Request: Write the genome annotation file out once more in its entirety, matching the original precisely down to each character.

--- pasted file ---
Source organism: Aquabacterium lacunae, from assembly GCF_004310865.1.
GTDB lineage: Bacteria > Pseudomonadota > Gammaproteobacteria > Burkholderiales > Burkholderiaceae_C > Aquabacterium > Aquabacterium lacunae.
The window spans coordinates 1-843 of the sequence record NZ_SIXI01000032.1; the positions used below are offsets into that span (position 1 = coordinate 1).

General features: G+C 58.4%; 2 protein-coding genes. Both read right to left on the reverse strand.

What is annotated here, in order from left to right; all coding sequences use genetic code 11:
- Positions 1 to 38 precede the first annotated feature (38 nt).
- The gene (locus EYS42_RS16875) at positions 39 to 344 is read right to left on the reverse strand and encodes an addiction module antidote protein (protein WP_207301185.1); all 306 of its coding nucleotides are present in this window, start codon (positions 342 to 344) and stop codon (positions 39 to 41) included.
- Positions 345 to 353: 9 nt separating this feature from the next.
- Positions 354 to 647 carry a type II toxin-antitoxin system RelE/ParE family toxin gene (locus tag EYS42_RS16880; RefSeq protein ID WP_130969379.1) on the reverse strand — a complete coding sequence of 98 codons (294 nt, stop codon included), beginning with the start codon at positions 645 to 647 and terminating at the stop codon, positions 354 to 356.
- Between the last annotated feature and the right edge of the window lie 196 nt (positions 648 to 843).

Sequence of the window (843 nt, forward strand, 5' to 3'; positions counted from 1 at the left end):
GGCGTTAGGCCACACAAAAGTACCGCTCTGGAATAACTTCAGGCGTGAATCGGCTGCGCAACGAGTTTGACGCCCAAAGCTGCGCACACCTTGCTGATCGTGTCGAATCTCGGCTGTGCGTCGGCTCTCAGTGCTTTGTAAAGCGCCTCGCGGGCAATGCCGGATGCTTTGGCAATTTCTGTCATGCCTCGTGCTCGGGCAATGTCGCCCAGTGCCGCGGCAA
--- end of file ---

Source organism: Aquabacterium lacunae, from assembly GCF_004310865.1.
GTDB lineage: Bacteria > Pseudomonadota > Gammaproteobacteria > Burkholderiales > Burkholderiaceae_C > Aquabacterium > Aquabacterium lacunae.
The window spans coordinates 1-843 of the sequence record NZ_SIXI01000032.1; the positions used below are offsets into that span (position 1 = coordinate 1).

General features: G+C 58.4%; 2 protein-coding genes. Both read right to left on the reverse strand.

What is annotated here, in order from left to right; all coding sequences use genetic code 11:
- Positions 1 to 38 precede the first annotated feature (38 nt).
- The gene (locus EYS42_RS16875) at positions 39 to 344 is read right to left on the reverse strand and encodes an addiction module antidote protein (protein WP_207301185.1); all 306 of its coding nucleotides are present in this window, start codon (positions 342 to 344) and stop codon (positions 39 to 41) included.
- Positions 345 to 353: 9 nt separating this feature from the next.
- Positions 354 to 647 carry a type II toxin-antitoxin system RelE/ParE family toxin gene (locus tag EYS42_RS16880; RefSeq protein ID WP_130969379.1) on the reverse strand — a complete coding sequence of 98 codons (294 nt, stop codon included), beginning with the start codon at positions 645 to 647 and terminating at the stop codon, positions 354 to 356.
- Between the last annotated feature and the right edge of the window lie 196 nt (positions 648 to 843).

Sequence of the window (843 nt, forward strand, 5' to 3'; positions counted from 1 at the left end):
GGCGTTAGGCCACACAAAAGTACCGCTCTGGAATAACTTCAGGCGTGAATCGGCTGCGCAACGAGTTTGACGCCCAAAGCTGCGCACACCTTGCTGATCGTGTCGAATCTCGGCTGTGCGTCGGCTCTCAGTGCTTTGTAAAGCGCCTCGCGGGCAATGCCGGATGCTTTGGCAATTTCTGTCATGCCTCGTGCTCGGGCAATGTCGCCCAGTGCCGCGGCAA